Background: The overuse of antibiotics results in the unnecessary spread of resistant strains. A common setting for antibiotic overuse is in the treatment of upper respiratory tract infections (URIs), which are predominantly due to viruses.
Objective: To investigate the type and frequency of antibiotic prescription for URI without apparent bacterial infection in Japan, based on both visits and facilities.
Design: Cross-sectional analysis of insurance claims submitted to an employer-sponsored health insurance plan in Japan between January and March, 2005 for diagnoses of URI. Claims having a potentially valid reason for antibiotic prescription (e.g., secondary diagnosis of pneumonia) were excluded.
Outcome measures: Antibiotics prescribed for these URI visits.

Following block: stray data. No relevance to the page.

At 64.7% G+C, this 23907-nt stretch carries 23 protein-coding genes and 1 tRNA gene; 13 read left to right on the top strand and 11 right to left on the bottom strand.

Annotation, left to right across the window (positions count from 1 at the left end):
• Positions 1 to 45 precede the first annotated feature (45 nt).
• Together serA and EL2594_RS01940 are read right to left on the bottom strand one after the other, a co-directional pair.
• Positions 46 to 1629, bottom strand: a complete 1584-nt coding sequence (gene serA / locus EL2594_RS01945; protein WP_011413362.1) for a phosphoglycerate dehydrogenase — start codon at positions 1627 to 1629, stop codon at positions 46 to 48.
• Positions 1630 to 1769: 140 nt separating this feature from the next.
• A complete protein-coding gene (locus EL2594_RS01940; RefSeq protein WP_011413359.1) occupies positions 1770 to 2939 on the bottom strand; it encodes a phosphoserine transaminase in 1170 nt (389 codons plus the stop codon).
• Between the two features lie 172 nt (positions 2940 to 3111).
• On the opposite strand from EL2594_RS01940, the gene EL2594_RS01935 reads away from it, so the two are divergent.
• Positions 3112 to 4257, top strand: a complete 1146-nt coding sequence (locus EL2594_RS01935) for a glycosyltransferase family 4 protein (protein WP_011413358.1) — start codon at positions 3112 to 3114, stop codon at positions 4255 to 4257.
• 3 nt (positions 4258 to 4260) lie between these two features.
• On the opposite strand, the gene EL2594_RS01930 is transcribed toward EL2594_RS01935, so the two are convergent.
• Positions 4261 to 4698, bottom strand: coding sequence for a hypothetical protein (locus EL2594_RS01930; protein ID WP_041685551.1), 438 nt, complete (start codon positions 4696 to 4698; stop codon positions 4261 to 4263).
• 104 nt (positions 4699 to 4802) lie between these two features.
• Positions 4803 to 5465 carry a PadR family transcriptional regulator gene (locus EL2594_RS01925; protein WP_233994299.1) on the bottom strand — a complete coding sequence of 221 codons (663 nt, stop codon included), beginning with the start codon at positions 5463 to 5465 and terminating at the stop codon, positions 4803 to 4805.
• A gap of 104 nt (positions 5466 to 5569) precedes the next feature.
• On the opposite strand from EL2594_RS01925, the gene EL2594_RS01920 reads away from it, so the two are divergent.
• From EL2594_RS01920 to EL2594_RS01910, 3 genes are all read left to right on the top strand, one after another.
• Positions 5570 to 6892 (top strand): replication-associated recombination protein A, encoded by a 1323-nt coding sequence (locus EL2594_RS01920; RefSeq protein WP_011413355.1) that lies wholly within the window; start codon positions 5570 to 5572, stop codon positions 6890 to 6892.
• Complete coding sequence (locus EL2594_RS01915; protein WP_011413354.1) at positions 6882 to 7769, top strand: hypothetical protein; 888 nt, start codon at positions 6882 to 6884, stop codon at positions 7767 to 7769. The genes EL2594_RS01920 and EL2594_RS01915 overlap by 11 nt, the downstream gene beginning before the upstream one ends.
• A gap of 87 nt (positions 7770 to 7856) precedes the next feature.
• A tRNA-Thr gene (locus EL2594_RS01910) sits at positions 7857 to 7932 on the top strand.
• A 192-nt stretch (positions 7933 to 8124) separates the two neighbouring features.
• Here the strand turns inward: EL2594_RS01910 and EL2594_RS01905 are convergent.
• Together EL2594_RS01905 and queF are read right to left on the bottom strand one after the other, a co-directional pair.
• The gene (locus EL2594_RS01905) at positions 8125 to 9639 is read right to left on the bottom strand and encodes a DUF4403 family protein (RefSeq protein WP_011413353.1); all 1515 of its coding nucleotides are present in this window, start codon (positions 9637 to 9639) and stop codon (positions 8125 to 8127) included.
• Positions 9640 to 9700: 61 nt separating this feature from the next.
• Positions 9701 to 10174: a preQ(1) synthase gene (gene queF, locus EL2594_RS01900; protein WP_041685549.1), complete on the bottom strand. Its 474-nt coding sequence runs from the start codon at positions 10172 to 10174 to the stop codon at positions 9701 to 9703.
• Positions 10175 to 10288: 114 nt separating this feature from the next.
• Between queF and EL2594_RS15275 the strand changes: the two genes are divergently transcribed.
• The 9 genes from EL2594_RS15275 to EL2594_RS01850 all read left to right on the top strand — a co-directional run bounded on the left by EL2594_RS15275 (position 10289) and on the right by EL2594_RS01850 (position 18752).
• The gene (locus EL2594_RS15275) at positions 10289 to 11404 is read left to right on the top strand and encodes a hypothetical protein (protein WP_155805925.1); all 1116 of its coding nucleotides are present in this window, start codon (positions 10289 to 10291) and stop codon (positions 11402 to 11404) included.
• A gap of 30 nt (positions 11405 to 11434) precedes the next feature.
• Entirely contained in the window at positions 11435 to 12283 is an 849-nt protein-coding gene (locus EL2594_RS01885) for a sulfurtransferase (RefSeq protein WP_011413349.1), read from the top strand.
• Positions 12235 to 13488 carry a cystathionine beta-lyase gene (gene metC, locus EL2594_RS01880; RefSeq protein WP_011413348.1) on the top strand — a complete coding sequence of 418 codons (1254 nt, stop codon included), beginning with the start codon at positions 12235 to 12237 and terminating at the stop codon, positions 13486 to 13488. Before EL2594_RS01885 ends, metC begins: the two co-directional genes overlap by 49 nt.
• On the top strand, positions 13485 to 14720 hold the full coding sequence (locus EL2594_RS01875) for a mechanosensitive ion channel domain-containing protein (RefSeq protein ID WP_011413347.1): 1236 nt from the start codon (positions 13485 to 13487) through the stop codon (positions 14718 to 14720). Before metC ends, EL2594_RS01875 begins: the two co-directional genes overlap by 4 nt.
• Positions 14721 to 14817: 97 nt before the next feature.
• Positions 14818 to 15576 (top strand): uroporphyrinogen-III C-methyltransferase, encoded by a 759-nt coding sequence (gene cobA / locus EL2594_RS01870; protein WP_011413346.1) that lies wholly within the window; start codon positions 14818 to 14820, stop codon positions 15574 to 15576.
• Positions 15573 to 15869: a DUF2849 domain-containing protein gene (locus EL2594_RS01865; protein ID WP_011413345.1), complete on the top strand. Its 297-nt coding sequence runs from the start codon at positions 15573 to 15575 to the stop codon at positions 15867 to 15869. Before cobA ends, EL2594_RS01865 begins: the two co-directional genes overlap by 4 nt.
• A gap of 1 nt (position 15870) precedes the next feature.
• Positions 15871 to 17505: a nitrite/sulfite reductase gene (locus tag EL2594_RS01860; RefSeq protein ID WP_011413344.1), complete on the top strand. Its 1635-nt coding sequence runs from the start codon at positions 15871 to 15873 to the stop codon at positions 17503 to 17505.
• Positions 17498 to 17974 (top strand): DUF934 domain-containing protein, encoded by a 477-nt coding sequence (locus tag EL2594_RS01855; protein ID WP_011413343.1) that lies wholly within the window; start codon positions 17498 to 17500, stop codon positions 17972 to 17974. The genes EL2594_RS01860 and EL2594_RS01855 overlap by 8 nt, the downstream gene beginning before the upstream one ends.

Results: From a total of 24,134 claims, 2,577 claims (non-bacterial URI, one visit per claim) were analyzed; antibiotics were prescribed in 60% of these visits. Third-generation cephalosporins were the most commonly-prescribed drug class (46%), followed by macrolides (27%) and quinolones (16%). In general, visits to physician offices were more likely to result in an antibiotic prescription than visits to hospital outpatient clinics. No statistically significant difference was identified among hospital types, including private and public ownership or teaching hospital status. Analysis of the frequency of antibiotic prescription by facility revealed two peaks in distribution, with one group prescribing to about 90% of URI patients and the second appearing to prescribe to about 40% of patients.
Conclusion: Antibiotics are frequently prescribed to URI patients in Japan. Although overuse results from the difficulty in accurately distinguishing viral from bacterial URIs, some facilities appear to attempt to differentiate the underlying cause of the URI while others do not.